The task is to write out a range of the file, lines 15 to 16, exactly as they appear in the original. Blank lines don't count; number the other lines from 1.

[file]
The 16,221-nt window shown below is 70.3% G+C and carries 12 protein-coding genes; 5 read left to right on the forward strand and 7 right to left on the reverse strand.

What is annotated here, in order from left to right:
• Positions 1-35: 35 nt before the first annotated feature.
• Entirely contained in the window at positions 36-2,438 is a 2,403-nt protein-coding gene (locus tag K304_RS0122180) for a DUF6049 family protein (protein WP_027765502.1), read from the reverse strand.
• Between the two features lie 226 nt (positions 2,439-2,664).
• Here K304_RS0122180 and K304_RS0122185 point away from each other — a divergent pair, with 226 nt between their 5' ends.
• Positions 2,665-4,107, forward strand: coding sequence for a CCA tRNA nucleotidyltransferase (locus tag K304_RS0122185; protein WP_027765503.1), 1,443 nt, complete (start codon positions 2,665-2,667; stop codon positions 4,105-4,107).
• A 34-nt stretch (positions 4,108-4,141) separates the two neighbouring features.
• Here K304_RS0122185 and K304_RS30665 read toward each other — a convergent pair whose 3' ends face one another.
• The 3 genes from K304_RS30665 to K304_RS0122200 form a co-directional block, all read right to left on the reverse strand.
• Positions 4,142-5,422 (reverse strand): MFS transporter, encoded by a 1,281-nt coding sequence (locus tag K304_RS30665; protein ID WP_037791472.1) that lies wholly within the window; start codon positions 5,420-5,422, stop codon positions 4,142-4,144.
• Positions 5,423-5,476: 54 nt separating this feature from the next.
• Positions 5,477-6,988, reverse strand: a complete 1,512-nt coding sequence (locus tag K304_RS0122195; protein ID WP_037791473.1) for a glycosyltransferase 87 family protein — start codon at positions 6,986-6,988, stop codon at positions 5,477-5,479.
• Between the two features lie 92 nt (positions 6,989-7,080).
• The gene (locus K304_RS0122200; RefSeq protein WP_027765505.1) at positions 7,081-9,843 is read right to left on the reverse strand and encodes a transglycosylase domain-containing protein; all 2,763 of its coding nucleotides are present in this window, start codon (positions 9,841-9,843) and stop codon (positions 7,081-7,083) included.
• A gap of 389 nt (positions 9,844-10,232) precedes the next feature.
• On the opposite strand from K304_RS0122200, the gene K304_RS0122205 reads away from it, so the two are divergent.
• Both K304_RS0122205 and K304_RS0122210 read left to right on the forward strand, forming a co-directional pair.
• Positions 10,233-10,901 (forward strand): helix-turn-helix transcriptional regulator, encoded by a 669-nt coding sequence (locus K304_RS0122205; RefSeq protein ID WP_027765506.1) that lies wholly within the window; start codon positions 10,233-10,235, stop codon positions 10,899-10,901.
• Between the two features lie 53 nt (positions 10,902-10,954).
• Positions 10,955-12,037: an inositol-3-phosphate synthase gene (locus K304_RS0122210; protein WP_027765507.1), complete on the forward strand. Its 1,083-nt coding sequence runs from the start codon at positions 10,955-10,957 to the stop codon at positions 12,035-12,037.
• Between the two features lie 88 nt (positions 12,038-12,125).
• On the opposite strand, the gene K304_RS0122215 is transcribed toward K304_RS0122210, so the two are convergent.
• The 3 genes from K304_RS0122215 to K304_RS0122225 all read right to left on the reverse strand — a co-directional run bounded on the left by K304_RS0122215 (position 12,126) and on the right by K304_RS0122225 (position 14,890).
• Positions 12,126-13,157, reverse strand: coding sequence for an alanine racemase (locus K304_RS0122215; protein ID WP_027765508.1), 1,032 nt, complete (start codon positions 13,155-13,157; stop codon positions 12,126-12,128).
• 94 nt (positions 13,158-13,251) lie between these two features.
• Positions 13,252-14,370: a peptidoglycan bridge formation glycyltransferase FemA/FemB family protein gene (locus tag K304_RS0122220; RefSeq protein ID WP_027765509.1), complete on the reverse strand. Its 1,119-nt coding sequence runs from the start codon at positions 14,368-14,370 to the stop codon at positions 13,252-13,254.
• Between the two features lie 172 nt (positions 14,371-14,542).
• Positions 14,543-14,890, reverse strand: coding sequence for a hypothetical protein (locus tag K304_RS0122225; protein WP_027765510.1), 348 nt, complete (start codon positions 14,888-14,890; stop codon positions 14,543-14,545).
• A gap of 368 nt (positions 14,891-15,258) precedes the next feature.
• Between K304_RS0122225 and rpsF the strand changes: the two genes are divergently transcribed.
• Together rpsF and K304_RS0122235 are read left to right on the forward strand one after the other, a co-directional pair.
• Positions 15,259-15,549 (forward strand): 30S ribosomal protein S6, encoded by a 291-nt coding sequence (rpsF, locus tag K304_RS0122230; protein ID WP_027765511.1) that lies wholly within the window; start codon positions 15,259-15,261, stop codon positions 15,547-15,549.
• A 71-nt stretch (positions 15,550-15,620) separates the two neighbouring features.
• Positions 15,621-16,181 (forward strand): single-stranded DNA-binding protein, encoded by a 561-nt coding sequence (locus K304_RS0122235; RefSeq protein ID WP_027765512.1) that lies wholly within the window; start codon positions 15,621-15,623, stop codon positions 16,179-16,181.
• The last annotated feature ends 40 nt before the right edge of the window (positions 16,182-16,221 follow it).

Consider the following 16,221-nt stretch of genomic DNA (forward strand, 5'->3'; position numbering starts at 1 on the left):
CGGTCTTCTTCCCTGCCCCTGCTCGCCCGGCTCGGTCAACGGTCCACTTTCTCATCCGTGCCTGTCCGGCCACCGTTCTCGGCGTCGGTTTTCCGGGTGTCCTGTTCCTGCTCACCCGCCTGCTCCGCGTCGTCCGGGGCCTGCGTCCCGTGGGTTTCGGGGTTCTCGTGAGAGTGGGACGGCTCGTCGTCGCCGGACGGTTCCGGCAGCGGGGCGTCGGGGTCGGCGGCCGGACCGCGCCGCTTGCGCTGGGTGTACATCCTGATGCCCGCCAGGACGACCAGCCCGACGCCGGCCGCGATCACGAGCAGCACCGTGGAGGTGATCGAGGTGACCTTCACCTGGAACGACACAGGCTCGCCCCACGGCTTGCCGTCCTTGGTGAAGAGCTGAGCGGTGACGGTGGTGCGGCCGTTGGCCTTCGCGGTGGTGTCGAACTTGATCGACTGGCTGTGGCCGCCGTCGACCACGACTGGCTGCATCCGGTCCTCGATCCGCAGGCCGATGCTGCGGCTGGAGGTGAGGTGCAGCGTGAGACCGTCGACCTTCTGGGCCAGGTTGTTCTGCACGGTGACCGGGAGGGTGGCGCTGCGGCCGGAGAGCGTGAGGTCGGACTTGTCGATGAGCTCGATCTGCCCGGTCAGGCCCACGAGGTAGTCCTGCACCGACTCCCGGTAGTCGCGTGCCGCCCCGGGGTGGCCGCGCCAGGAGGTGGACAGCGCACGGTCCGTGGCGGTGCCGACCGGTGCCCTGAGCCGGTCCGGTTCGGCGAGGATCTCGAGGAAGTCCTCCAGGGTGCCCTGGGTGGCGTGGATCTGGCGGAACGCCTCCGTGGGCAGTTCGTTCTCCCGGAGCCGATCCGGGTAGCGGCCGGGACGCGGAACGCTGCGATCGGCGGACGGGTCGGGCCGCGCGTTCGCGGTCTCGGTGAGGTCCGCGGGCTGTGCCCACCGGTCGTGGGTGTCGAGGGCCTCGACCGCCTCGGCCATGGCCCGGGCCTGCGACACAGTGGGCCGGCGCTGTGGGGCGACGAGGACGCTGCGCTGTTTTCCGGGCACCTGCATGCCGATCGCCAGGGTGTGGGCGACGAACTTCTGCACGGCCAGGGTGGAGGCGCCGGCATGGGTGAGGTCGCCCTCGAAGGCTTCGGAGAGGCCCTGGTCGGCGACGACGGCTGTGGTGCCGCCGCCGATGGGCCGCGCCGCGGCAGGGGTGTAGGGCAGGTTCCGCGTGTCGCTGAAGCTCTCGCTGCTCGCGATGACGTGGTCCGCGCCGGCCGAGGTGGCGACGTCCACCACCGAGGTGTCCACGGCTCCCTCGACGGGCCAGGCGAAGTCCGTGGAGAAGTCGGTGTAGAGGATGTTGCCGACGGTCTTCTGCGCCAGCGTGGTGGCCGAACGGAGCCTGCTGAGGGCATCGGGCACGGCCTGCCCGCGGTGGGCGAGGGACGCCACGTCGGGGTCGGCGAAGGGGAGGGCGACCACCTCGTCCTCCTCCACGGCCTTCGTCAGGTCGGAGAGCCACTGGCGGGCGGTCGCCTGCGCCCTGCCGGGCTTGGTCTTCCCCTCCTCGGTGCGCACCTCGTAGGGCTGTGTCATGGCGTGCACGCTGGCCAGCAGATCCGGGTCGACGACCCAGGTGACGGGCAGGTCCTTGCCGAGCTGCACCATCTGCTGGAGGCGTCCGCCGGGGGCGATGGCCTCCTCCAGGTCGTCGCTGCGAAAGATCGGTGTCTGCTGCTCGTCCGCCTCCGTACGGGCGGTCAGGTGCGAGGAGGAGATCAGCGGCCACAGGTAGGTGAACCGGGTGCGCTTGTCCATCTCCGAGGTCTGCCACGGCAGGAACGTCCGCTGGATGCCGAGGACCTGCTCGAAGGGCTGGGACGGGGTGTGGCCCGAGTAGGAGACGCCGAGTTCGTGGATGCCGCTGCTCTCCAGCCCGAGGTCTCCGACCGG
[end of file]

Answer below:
• The gene (locus K304_RS0122200; RefSeq protein WP_027765505.1) at positions 7,081-9,843 is read right to left on the reverse strand and encodes a transglycosylase domain-containing protein; all 2,763 of its coding nucleotides are present in this window, start codon (positions 9,841-9,843) and stop codon (positions 7,081-7,083) included.
• A gap of 389 nt (positions 9,844-10,232) precedes the next feature.